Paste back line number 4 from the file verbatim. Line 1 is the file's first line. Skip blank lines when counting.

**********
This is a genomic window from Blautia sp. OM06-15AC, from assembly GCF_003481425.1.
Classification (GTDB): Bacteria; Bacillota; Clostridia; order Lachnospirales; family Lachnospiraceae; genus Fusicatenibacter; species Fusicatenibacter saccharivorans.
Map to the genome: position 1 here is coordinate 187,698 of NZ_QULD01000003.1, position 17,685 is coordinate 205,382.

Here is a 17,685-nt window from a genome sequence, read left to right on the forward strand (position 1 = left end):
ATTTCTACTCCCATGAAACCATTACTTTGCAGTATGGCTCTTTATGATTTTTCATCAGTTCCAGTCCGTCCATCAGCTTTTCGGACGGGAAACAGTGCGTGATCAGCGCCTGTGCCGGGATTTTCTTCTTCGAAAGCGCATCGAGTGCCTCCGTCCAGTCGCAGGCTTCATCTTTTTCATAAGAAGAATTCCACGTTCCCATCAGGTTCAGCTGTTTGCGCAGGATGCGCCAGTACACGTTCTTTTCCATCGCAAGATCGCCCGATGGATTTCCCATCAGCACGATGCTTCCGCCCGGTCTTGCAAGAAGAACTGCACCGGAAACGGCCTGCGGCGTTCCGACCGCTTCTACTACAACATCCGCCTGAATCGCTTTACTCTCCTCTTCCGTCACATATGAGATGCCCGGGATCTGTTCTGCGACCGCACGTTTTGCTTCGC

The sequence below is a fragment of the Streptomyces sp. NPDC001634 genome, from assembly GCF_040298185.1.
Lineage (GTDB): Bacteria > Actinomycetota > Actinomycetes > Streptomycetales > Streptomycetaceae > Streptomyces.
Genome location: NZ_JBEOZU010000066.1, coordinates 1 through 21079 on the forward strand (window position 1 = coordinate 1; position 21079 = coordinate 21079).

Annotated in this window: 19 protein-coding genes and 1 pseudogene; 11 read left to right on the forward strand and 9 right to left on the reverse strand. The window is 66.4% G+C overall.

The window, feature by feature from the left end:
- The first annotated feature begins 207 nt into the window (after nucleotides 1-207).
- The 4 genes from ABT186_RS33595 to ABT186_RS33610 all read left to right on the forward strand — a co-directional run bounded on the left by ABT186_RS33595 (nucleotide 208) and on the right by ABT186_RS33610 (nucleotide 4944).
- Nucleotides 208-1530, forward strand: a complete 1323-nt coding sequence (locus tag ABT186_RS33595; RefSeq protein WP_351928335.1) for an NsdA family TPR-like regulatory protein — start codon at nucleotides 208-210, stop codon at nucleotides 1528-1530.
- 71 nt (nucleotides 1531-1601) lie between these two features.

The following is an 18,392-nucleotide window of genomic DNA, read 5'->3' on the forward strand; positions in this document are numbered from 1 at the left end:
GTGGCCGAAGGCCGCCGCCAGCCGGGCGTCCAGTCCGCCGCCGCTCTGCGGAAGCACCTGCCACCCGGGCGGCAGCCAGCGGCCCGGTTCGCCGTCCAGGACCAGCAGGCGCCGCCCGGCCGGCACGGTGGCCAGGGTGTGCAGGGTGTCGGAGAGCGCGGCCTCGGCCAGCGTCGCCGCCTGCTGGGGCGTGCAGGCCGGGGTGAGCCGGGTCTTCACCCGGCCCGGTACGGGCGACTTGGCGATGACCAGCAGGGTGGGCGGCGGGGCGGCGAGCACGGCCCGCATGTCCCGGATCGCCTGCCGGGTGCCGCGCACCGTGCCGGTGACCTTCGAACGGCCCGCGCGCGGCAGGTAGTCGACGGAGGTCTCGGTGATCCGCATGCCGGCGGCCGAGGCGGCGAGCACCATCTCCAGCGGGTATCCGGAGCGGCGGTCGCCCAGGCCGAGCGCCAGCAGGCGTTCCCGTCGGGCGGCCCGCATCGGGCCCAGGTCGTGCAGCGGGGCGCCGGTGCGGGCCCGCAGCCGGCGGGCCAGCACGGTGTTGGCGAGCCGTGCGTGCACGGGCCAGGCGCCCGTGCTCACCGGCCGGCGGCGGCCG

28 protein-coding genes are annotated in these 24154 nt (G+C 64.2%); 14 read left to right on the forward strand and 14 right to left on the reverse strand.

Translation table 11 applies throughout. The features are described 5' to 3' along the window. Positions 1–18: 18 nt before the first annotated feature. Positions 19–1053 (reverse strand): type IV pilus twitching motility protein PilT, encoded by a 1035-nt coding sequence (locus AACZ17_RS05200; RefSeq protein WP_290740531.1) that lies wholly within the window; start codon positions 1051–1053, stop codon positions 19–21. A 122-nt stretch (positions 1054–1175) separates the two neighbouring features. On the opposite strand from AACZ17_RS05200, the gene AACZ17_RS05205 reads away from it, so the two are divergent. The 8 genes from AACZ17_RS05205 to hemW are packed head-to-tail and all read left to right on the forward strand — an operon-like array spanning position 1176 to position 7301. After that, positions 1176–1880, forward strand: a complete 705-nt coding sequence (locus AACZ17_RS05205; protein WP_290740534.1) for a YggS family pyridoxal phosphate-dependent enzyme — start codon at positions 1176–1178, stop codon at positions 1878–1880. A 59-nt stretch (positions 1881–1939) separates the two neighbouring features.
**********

Here is a 17,685-nt window from a genome sequence, read left to right on the forward strand (position 1 = left end):